The Synthetic Yeast Project is piecing together yeast DNA to create the organism from the bottom up. Credit: Sarah Richardson/Johns Hopkins University
Johns Hopkins biomedical engineer Joel Bader has a lofty goal – keeping a yeast organism alive while painstakingly replacing its DNA piece by piece to construct it synthetically.
Synthetic biology is a relatively new field that aims to make it easier to design and build useful organisms by addressing complex biological questions.
We are working to synthesize yeast chromosomes, and eventually the genome, using a ‘bottom up’ approach,“ says Bader, who is affiliated with the Institute for NanoBioTechnology at Johns Hopkins.
“We plan to introduce conservative changes to the genome sequence, deleting or relocating DNA that is unlikely to reduce the yeast’s vitality. At the same time, we will be introducing recombination sites that permit the yeast to test the importance of each gene.“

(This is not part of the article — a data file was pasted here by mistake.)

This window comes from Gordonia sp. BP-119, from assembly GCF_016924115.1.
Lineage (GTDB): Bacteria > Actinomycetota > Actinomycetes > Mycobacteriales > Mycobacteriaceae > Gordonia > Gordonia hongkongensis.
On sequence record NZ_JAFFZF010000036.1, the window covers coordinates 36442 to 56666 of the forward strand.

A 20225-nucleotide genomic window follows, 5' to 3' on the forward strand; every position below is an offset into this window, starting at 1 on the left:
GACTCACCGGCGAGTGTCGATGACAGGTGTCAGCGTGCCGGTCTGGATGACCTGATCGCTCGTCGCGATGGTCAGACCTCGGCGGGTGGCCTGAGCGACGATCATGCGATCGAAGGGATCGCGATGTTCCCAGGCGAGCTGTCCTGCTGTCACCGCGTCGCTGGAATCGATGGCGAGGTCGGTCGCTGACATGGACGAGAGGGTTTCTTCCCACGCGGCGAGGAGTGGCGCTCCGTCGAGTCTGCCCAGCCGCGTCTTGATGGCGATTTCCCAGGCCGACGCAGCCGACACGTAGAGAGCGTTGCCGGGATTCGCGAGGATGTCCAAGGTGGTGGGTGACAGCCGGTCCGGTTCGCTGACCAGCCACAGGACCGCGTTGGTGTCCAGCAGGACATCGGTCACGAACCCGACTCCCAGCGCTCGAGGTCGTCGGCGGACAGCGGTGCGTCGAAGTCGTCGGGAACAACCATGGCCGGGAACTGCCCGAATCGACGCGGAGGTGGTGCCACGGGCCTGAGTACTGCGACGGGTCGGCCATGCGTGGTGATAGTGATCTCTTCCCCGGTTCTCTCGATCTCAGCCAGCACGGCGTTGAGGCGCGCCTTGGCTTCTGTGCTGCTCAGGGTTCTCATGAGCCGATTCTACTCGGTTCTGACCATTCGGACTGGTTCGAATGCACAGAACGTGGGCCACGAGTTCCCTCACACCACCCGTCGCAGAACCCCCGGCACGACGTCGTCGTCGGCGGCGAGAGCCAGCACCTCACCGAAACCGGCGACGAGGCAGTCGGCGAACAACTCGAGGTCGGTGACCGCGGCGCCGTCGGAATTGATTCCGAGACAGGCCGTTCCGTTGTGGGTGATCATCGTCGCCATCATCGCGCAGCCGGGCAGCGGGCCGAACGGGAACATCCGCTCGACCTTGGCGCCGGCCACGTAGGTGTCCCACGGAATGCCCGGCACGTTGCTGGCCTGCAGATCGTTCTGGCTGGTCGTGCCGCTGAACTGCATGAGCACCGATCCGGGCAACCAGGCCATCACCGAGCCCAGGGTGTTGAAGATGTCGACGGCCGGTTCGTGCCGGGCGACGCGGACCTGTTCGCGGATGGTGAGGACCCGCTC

Bader says creating synthetic yeast could address fundamental questions about the properties of chromosomes, the function of RNA splicing, and the structure, organization, and evolution of genomes. In addition to increasing biological understanding, he says synthetic yeast would be useful for a variety of practical biotechnology uses, possibly including ethanol production.
The multi-disciplinary team working on this project is led by Jef Boeke, director of the High Throughput Biology Center and professor of Molecular Biology and Genetics. Also included in the research at Johns Hopkins are members of Michael Beer’s lab (Biomedical Engineering) and Srinivasan Chandrasegaran’s lab (Environmental Health Sciences).
Bader and collaborators are soliciting advice on design principles, proposed alterations, phenotype monitoring, and relevant software development.
For more information, visit the Synthetic Yeast Project at http://www.syntheticyeast.org